The connection between travel choice and health outcomes keeps getting stronger and stronger. Over at Fast Company, the blaring headline “Your Neighborhood is Why You’re Fat” discusses obesogenic environments as those that are “promoting gaining weight and one that is not conducive to weight loss.” But, citing a study from Australia, they also note that the reverse is true:
If people have options to shop and exercise locally, they will take them, and health can improve. A recent study from Western Australia, which surveyed 1,400 people before and after relocating to new developments, found that nearby stores increased walking by an average of 5 to 6 minutes per week, and that access to a park or beach increased physical activity by 21 minutes a week.
It’s the essential Field of Dreams model: “If you build it, they will come.”
As Grist reports, research from another set of Australian researches goes a step further. Their finding suggest that active transportation may be the best way to promote healthy outcomes, in part because it displaces another sedentary activity: driving.
The four-year study of 822 adults found that found that people commuting to work by car gained more weight on average, even if they engaged in regular exercise, than people who did not commute by car.
It should be no surprise, then, that the researchers “recommend creating more opportunities for everyone to walk or bike to work.”
We would recommend also expanding walking and biking to school, stores, parks, etc, especially since demographers recently re-crunched the numbers and found that 69% (69%!!!) of all car trips are two miles or less.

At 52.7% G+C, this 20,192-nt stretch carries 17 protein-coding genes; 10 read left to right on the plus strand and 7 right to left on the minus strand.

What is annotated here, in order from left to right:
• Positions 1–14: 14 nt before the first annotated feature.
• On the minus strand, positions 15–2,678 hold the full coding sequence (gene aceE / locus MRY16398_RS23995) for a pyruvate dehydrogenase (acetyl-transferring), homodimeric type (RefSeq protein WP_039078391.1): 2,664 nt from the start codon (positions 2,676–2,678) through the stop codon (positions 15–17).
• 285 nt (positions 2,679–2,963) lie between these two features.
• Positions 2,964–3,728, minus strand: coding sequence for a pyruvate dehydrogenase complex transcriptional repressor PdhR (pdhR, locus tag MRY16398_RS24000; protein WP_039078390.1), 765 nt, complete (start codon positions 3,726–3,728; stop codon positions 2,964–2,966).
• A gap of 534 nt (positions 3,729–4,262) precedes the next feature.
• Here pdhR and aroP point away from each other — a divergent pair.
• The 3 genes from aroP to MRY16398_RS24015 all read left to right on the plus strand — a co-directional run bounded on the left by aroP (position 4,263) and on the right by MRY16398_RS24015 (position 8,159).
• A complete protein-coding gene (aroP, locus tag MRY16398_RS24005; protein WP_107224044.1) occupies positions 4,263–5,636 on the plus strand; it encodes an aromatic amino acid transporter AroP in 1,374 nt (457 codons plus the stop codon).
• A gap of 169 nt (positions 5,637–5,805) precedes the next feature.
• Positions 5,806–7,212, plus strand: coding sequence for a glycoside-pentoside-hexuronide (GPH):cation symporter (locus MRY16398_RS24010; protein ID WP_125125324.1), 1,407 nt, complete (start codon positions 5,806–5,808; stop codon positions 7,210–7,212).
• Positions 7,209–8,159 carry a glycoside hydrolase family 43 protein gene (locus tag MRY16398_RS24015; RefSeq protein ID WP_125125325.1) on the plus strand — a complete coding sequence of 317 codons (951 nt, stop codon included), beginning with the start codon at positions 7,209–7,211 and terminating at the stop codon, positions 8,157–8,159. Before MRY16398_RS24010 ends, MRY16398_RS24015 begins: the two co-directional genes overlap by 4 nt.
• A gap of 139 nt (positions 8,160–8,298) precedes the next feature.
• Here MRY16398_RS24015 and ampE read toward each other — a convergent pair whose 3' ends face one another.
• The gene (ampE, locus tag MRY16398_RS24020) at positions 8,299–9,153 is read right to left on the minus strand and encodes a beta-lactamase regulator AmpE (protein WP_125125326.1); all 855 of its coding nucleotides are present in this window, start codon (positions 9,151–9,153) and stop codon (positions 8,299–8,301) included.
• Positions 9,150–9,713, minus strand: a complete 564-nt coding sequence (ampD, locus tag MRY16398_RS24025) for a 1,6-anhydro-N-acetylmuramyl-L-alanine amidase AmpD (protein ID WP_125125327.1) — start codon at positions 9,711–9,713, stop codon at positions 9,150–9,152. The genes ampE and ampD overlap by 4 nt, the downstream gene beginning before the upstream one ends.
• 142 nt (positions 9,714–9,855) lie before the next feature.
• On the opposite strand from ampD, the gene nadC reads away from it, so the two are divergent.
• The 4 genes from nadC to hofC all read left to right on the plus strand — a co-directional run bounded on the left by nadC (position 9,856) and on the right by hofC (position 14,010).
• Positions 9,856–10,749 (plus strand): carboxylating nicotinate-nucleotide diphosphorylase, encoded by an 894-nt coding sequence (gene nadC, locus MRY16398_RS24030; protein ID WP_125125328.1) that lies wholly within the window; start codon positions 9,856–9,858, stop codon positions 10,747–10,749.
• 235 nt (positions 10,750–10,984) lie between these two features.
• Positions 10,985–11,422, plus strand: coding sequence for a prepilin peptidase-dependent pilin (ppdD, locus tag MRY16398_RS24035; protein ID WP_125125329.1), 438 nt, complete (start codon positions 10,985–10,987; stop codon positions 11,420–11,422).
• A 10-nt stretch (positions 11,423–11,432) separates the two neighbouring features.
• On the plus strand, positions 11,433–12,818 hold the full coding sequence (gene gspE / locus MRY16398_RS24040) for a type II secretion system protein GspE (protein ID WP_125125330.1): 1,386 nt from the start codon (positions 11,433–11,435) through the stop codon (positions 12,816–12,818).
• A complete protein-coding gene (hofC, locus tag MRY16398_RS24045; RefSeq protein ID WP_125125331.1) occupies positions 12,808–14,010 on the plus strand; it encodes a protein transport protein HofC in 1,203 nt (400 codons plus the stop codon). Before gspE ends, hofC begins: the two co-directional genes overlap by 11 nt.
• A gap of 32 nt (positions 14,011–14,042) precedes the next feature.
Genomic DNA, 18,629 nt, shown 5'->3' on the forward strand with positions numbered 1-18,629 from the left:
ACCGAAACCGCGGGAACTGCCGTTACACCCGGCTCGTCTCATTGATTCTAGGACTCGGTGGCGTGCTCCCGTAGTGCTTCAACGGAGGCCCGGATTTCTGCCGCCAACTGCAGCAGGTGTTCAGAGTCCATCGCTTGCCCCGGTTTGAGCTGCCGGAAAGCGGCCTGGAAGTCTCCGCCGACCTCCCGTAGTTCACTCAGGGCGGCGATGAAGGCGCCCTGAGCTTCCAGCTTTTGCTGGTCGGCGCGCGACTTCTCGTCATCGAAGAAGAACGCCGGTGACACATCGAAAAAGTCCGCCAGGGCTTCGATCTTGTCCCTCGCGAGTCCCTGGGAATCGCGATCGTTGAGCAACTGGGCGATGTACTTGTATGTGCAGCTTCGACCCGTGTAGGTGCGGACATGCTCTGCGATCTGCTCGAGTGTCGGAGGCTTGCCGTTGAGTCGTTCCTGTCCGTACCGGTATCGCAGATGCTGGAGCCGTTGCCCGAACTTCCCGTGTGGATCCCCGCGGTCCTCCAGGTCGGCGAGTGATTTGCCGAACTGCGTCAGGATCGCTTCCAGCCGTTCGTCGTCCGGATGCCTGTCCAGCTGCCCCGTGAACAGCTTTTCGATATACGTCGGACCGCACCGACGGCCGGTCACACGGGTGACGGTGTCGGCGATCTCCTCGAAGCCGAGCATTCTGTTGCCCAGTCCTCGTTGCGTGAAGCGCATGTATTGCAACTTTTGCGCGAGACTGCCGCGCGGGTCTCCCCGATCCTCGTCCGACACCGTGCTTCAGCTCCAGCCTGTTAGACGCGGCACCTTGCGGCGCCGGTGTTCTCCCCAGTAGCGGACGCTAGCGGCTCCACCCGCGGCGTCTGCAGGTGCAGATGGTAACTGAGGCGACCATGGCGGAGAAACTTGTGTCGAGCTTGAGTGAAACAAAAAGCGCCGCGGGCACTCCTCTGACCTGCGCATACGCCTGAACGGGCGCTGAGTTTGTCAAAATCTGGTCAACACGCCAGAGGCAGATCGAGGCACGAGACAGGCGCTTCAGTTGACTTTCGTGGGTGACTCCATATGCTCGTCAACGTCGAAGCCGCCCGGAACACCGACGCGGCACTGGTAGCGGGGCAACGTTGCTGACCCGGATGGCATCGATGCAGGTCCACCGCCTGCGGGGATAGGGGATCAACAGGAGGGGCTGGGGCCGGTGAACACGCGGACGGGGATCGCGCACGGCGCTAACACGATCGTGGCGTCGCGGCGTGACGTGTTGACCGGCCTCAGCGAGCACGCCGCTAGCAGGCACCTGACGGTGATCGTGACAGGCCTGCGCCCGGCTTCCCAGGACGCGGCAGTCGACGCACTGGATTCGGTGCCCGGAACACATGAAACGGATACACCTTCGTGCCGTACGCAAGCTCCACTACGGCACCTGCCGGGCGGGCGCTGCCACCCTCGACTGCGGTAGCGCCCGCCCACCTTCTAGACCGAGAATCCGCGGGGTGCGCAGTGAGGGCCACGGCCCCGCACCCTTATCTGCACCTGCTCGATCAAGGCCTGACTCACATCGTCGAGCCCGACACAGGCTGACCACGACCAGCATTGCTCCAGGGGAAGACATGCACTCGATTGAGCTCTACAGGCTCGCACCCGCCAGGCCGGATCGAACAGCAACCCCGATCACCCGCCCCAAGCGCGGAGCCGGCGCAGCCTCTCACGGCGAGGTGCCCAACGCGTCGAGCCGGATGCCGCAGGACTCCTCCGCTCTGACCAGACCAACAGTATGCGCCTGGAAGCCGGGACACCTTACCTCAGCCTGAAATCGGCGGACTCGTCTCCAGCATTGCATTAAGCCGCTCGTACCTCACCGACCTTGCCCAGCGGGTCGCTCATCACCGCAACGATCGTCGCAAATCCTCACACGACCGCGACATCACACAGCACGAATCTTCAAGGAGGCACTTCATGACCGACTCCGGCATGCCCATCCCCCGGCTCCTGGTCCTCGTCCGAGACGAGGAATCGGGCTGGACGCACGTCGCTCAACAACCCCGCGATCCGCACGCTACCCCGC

(Another interesting post from Grist documents a study that points out that people eat less if they know how long they’ll need to walk to burn off those calories.)
Of course active transportation isn’t just good for our bodies, it’s also great exercise for our minds. Over at The Smart Set, Wayne Curtis draws on neurological science, politics and mapping science to argue that urban dwellers have a more nuanced “network map” that allowed them a more nuanced world-view and finer-attuned problem solving skills. Stepping into the world of politics, he notes:
Far be it from me to say that if we all got out and walked more, we’d develop more comprehensive maps of where we lived. And maybe we’d open up some neural networks that would allow us to create more varied and subtle solutions to problems, which would steer us away from blaming the wrong people. Maybe Congress would run more smoothly, and the rancor of our political debates would diminish.
For kids, too, walkability an important component of physical and psychological development. Adding to the literature is an impressive set of data out of DC, thatcorrelates walkability with school performance.
The New York Times reports that this brain-benefit is particularly pronounced when we walk in parks. Being surrounded by nature rests and restores our minds from “brain fatigue.” So does your brain shut off in parks? Do we zone out? Far from it, say the researchers:
“Natural environments still engage” the brain, [Jenny Roe] said, but the attention demanded “is effortless. It’s called involuntary attention in psychology. It holds our attention while at the same time allowing scope for reflection,” and providing a palliative to the nonstop attentional demands of typical, city streets.